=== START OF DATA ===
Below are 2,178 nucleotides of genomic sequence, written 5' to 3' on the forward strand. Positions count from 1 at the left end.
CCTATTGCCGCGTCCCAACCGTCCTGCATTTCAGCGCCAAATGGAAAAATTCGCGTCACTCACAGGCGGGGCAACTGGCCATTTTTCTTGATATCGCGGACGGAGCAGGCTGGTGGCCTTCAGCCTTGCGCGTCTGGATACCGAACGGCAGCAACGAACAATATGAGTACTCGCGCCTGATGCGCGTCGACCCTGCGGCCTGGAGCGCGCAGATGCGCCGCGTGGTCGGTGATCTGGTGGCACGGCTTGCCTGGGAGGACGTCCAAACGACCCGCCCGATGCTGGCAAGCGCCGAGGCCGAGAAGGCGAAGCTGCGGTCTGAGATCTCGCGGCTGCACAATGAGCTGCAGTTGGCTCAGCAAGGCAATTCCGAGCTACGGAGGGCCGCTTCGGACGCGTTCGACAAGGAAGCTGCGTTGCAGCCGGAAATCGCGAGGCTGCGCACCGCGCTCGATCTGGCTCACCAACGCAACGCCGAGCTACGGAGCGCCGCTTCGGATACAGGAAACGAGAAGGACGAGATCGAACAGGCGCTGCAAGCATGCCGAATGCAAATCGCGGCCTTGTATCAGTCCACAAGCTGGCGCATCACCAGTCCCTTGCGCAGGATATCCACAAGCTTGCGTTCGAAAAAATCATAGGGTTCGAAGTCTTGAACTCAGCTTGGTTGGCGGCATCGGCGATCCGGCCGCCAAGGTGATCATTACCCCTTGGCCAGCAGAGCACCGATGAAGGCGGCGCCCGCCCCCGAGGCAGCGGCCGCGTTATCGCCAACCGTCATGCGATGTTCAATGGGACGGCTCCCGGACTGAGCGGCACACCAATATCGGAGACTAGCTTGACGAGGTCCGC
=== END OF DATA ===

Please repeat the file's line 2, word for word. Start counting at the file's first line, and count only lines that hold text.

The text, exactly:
CCTATTGCCGCGTCCCAACCGTCCTGCATTTCAGCGCCAAATGGAAAAATTCGCGTCACTCACAGGCGGGGCAACTGGCCATTTTTCTTGATATCGCGGACGGAGCAGGCTGGTGGCCTTCAGCCTTGCGCGTCTGGATACCGAACGGCAGCAACGAACAATATGAGTACTCGCGCCTGATGCGCGTCGACCCTGCGGCCTGGAGCGCGCAGATGCGCCGCGTGGTCGGTGATCTGGTGGCACGGCTTGCCTGGGAGGACGTCCAAACGACCCGCCCGATGCTGGCAAGCGCCGAGGCCGAGAAGGCGAAGCTGCGGTCTGAGATCTCGCGGCTGCACAATGAGCTGCAGTTGGCTCAGCAAGGCAATTCCGAGCTACGGAGGGCCGCTTCGGACGCGTTCGACAAGGAAGCTGCGTTGCAGCCGGAAATCGCGAGGCTGCGCACCGCGCTCGATCTGGCTCACCAACGCAACGCCGAGCTACGGAGCGCCGCTTCGGATACAGGAAACGAGAAGGACGAGATCGAACAGGCGCTGCAAGCATGCCGAATGCAAATCGCGGCCTTGTATCAGTCCACAAGCTGGCGCATCACCAGTCCCTTGCGCAGGATATCCACAAGCTTGCGTTCGAAAAAATCATAGGGTTCGAAGTCTTGAACTCAGCTTGGTTGGCGGCATCGGCGATCCGGCCGCCAAGGTGATCATTACCCCTTGGCCAGCAGAGCACCGATGAAGGCGGCGCCCGCCCCCGAGGCAGCGGCCGCGTTATCGCCAACCGTCATGCGATGTTCAATGGGACGGCTCCCGGACTGAGCGGCACACCAATATCGGAGACTAGCTTGACGAGGTCCGC